The Cat Came Back

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I remember this song (the title of this post) from my childhood but it never had as much meaning as it does now.

Those of you who read my blog know I had to put my dog down on January 3rd. It was a terrible start to a new year and a new decade. My emotions have been raw, to say the least, and it took every ounce of my strength to really process that loss and keep putting one foot in front of the other. My dog was my world.

Fast forward to last week. My boss and his wife were going away and the person who usually tends to their cat during their absence was also going to be away so I naturally agreed to look after Lulu. In the temperate weather, she is an indoor/outdoor cat. She loves to roam the property and in the winter months she is content to limit her time outside to a couple of hours. I let her out last Tuesday morning and she was there to greet me at noon when I arrived to let her back in the house. Last Wednesday was even milder and she was anxious to get out and enjoy the early spring weather but when I arrived at noon to let her back in, she was nowhere to be seen. When I went back at four o’clock, she was not waiting for me on the porch.

For the two days that followed, we checked the porch many times, searched the area and continually shook her container of treats hoping she would return, but all our efforts seemed to be in vain. I was devastated and finally had to make the call on Friday morning to let them know Lulu had been missing for two days.

The gentle temperatures plummeted at night. Spring was a thing of the past and the icy talons of winter had their grip on us once again. We hoped for the best, but we feared the worst. My boss’ son was home over the weekend with friends and there was still no sign of Lulu. I was gutted. Not only was I still dealing with my loss but was now dealing with the fact that I felt responsible for the loss of another family pet.

My boss and his wife arrived home late on Monday and were greeted by an empty house. They spent yesterday shedding many tears for Lulu and trying to process the fact their family pet was gone. But the cat came back! After six days, Lulu appeared at the sliding glass door yesterday. She has shed a few pounds, but she is home. I cried when I got the text and am still fighting back tears. Lulu is home.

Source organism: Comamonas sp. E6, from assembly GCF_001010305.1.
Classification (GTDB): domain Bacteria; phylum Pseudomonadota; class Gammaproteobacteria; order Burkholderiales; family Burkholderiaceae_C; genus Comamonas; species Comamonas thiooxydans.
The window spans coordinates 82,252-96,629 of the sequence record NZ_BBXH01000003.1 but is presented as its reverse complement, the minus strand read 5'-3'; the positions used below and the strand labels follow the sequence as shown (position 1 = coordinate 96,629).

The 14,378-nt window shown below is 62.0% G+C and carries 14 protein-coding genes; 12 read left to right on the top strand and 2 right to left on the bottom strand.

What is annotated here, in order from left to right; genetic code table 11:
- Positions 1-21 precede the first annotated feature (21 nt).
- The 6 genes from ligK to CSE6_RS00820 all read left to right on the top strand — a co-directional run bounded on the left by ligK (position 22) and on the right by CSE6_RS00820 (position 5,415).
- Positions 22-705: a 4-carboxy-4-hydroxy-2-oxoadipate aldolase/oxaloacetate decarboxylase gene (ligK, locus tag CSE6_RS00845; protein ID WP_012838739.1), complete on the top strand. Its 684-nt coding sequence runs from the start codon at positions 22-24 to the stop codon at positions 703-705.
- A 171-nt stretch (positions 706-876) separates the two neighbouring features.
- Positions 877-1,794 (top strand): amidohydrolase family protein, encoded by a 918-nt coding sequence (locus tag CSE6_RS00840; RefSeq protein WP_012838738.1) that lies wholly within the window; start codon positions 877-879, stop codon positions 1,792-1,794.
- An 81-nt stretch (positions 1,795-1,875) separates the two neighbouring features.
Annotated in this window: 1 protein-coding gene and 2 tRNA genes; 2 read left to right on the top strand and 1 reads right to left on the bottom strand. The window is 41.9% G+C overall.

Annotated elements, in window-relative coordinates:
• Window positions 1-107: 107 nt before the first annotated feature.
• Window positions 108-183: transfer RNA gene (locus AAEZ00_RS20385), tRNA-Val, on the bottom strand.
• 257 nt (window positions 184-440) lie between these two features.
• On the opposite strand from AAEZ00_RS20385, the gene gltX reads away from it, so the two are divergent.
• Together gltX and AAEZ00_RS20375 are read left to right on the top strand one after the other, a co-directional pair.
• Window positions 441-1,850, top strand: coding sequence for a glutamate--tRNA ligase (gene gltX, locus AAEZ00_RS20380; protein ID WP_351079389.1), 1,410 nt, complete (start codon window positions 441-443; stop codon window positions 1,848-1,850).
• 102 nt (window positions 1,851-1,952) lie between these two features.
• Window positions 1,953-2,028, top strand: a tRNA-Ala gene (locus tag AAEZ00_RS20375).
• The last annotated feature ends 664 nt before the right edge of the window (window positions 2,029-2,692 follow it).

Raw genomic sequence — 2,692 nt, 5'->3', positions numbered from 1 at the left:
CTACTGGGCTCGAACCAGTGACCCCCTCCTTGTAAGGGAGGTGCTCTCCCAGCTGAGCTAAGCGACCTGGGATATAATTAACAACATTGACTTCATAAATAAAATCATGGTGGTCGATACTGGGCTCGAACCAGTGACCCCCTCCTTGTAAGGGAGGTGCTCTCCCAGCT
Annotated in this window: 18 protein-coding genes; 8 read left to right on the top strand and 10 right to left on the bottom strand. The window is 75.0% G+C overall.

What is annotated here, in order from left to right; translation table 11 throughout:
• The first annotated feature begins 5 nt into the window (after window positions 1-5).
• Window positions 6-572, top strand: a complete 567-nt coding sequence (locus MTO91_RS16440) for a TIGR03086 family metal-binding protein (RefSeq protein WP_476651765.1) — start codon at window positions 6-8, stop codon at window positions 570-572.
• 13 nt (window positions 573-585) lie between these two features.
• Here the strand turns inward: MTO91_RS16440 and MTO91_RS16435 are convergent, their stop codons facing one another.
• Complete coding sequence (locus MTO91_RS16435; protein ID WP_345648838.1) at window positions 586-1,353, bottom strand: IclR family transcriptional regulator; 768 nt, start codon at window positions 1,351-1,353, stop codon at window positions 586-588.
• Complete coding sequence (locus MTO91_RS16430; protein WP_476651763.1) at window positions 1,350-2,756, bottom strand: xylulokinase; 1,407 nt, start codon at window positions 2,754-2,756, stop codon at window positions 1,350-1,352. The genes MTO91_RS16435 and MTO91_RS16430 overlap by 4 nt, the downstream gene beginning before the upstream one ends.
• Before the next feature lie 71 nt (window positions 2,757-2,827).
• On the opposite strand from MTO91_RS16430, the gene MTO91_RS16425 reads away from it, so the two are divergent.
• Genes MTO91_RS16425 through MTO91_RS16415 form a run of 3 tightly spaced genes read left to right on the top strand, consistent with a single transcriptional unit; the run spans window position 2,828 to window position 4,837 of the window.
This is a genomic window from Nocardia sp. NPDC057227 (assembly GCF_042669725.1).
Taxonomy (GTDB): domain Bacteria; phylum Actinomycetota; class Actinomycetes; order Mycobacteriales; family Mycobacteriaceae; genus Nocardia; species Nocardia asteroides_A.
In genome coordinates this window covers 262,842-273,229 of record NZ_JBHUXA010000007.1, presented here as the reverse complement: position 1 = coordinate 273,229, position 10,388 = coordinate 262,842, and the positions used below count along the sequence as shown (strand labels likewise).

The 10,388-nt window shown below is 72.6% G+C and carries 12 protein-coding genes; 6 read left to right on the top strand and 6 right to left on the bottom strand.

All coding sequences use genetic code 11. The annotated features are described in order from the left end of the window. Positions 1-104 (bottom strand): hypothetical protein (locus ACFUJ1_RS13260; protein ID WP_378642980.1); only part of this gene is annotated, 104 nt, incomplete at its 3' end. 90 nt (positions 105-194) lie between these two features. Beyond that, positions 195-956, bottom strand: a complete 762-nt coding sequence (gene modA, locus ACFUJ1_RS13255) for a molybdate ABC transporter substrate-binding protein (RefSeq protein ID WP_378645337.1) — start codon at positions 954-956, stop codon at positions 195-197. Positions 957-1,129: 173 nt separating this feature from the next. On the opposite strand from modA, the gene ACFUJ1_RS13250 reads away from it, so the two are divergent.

I knew the day would come

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One of my worst memories after the death of each of my parents was gathering the strength to go through their belongings and decide what to keep and what to donate to charity. It is hard to discard anything that once belonged to someone we loved so much. It felt like a betrayal, throwing out the things, even the ugly 80’s sweaters, that were so much a part of our every day life.

For the first time since saying goodbye to Callaway, I vacuumed my house on Saturday. It may sound like a strange thing to struggle with but I couldn’t bear to not see her hair on my floor. It didn’t matter what the season, my dog could shed like an Olympic champion if shedding were a category, and I had moments where my grief was so raw that I thought I might leave that hair on my floor forever.

But grief is a fickle thing. It can be debilitating and then one day it becomes different, not easier just different. I still greet her when I come home and say goodbye to her and tell her I love her when I leave. I’m sure that, too, will change over time but I find comfort in knowing wherever she is on the other side of that rainbow bridge, she can still hear me.

Before I vacuumed, I rolled up the three runner carpets I had put down in my kitchen when she began to have difficulty on hardwood and linoleum floors. Her golf-themed dog dish that had always claimed its place on that same kitchen floor has been carefully stored away but her dog bed will stay in its fixed spot in my living room. The pieces of carpet that were picked loose when she stretched in the morning will remain tattered strings to remind me of the best and funniest parts of her.

The window in my bedroom will be the last chore. It was the place she loved to spend her time while I was gone and those nose prints are going to be a hard thing to wash away. Every day I take more steps without her and every day I try to change my habits so my day-to-day life isn’t saturated with her absence. It will eventually get easier, but embracing the overwhelming sense of loss only reminds me of how special she was.

Time doesn’t heal, it just changes your perspective

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I presumably share more things on this blog about my personal life than people want to read. But starting this blog eight years ago gave me a forum to write about whatever I choose to write about and if you, who are following, still want to read along, I thank you for being a part of my journey.